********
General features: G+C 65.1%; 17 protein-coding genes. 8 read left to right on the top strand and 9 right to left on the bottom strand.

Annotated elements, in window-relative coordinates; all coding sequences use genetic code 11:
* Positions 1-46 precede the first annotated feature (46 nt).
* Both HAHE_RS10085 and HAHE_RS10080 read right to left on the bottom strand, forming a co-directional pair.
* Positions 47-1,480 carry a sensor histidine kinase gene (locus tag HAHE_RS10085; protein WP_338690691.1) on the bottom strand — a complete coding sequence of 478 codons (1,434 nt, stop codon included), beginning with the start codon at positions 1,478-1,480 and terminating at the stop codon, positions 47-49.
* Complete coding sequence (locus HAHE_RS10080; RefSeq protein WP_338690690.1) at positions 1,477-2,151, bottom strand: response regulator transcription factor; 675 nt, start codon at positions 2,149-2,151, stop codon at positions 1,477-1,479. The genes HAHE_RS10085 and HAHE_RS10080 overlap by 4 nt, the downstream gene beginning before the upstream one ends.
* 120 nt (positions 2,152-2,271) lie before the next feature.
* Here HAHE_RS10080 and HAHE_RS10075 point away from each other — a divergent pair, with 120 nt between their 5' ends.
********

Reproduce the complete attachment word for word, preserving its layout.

General features: G+C 65.1%; 17 protein-coding genes. 8 read left to right on the top strand and 9 right to left on the bottom strand.

Annotated elements, in window-relative coordinates; all coding sequences use genetic code 11:
* Positions 1-46 precede the first annotated feature (46 nt).
* Both HAHE_RS10085 and HAHE_RS10080 read right to left on the bottom strand, forming a co-directional pair.
* Positions 47-1,480 carry a sensor histidine kinase gene (locus tag HAHE_RS10085; protein WP_338690691.1) on the bottom strand — a complete coding sequence of 478 codons (1,434 nt, stop codon included), beginning with the start codon at positions 1,478-1,480 and terminating at the stop codon, positions 47-49.
* Complete coding sequence (locus HAHE_RS10080; RefSeq protein WP_338690690.1) at positions 1,477-2,151, bottom strand: response regulator transcription factor; 675 nt, start codon at positions 2,149-2,151, stop codon at positions 1,477-1,479. The genes HAHE_RS10085 and HAHE_RS10080 overlap by 4 nt, the downstream gene beginning before the upstream one ends.
* 120 nt (positions 2,152-2,271) lie before the next feature.
* Here HAHE_RS10080 and HAHE_RS10075 point away from each other — a divergent pair, with 120 nt between their 5' ends.